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DannyT

force3D as default

Warning: Please note

This thread was started before GSAP 3 was released. Some information, especially the syntax, may be out of date for GSAP 3. Please see the GSAP 3 migration guide and release notes for more information about how to update the code to GSAP 3's syntax. 

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As I understand it, force3D is not enabled by default because overuse can lead to severe performance issues?

 

If that's so, do we have any indication as to what is considered "overuse"? Is it animating x many items or so many pixels?

 

Just curious and appreciate it's subjective but if anyone has any more indication of when it's best to use and not to use force3D I'd be interested :)

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It's really an impossible question you're asking. It depends on so many highly variable factors (browser + version, device specifications, screen resolution, HTML structure, number of elements, element size, etc etc etc) that theres no way to possibly preempt at what point any site would be using "too much 3D".

 

The only sane answer is

  • pick a device and a browser
  • test it without force3D
  • add some force3D and see if it's better
  • add more force3D until everything you want is 3D, or performance worsens, or the browser crashes.
  • pick another device/another browser and start again
My only 'advice' would be to avoid it whenever it's not essential, especially for larger elements (and before you ask, I don't have a definition for 'larger' ;)). Sure, it sometimes makes things a bit smoother/prettier in a few browsers, but it always comes at the cost of memory and GPU cycles. If you count phones and tablets amongst your audience there's a plethora of low-memory devices out there you'll never have enough time to test with.
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Hi,

 

Unfortunately I've never done any research in the "too many is too much" regard.

 

What you could try is fork this codepen from the GreenSock collection and play with it and see when the amount of elements becomes too much:

 

See the Pen srfxA?editors=001 by GreenSock (@GreenSock) on CodePen

 

Also this is more a empiric stuff (trial and error), like you said it'll depend on how many elements, the element complexity, the background behind the element and the viewport size, so it's very case sensitive. You'll have to see in every development what's the best alternative.

 

Rodrigo.

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Hi,

 

Unfortunately I've never done any research in the "too many is too much" regard.

 

What you could try is fork this codepen from the GreenSock collection and play with it and see when the amount of elements becomes too much:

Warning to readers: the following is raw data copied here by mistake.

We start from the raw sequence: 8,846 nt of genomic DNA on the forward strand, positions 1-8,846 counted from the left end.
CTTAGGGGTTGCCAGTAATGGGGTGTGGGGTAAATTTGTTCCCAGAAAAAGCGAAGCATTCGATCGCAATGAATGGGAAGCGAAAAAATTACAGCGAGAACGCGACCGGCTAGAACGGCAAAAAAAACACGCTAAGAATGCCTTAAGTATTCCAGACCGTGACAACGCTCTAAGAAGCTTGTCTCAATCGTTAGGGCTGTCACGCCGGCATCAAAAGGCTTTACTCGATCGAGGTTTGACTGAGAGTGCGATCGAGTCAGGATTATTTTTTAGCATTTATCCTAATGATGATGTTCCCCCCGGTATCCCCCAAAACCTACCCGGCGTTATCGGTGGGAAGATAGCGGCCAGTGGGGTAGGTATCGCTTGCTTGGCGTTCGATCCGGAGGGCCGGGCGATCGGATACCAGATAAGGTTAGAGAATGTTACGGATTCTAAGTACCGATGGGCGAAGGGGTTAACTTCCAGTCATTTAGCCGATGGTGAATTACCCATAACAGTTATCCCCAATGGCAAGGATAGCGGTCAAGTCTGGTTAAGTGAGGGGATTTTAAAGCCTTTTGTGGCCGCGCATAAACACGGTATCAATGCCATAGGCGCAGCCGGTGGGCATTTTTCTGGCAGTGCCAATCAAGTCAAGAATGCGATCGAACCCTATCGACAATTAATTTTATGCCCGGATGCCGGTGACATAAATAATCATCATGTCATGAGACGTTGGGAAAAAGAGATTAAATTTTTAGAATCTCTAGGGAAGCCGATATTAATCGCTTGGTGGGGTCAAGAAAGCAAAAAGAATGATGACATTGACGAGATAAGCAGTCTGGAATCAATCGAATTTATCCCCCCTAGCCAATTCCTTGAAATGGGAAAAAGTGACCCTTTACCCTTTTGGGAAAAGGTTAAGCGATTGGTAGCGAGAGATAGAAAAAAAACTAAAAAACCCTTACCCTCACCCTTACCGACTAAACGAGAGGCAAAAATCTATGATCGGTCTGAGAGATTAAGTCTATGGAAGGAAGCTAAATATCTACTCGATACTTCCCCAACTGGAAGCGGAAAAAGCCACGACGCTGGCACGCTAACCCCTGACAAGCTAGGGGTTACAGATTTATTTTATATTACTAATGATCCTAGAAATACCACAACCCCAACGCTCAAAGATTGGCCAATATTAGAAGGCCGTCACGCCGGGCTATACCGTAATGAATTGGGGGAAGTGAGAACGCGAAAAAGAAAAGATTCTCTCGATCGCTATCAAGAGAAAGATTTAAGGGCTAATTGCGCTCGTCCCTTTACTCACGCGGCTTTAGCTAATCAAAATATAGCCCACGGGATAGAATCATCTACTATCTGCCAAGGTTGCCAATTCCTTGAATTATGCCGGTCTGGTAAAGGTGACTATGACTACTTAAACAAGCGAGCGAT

See the Pen srfxA?editors=001 by GreenSock (@GreenSock) on CodePen

 

Also this is more a empiric stuff (trial and error), like you said it'll depend on how many elements, the element complexity, the background behind the element and the viewport size, so it's very case sensitive. You'll have to see in every development what's the best alternative.

 

Rodrigo.

 

Good shout, a quick play already starts to give some indication.

 

I'm well aware it was a very subjective question but from a point of complete ignorance knowing whether 3, 30, 300 or 3000 animations is too much helps.

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I'd echo all the other sentiments already shared, and I'll also mention a few more things:

  1. Typically things perform better using force3D:true in terms of runtime performance during the actual animation, but keep in mind that there's a small trade-off in terms of the initial transfer of the texture to the compositor layer when it is created. So if you tried a test like this: http://cdpn.io/srfxA with a ton of dots, you'll notice that setting force3D:true would result in a noticeable delay initially before the dots start animating - that's the transfer from the browser to the compositor layer (making the texture for the GPU). That has nothing to do with GSAP, by the way - it happens for any element that has any 3D CSS applied. 
  2. In my experience, I've never run into a real-world project that performed WORSE with force3D:true. I have definitely seen many cases where it improved performance quite a bit. 
  3. It's probably best to avoid forcing a compositor layer on an element where you're animating the inner contents at the same time (like backgroundColor) because that will force the browser to have to recreate the texture to upload to the compositor/GPU, likely delivering worse performance. 

If you haven't already done so, you might want to read my article here: http://css-tricks.com/myth-busting-css-animations-vs-javascript/

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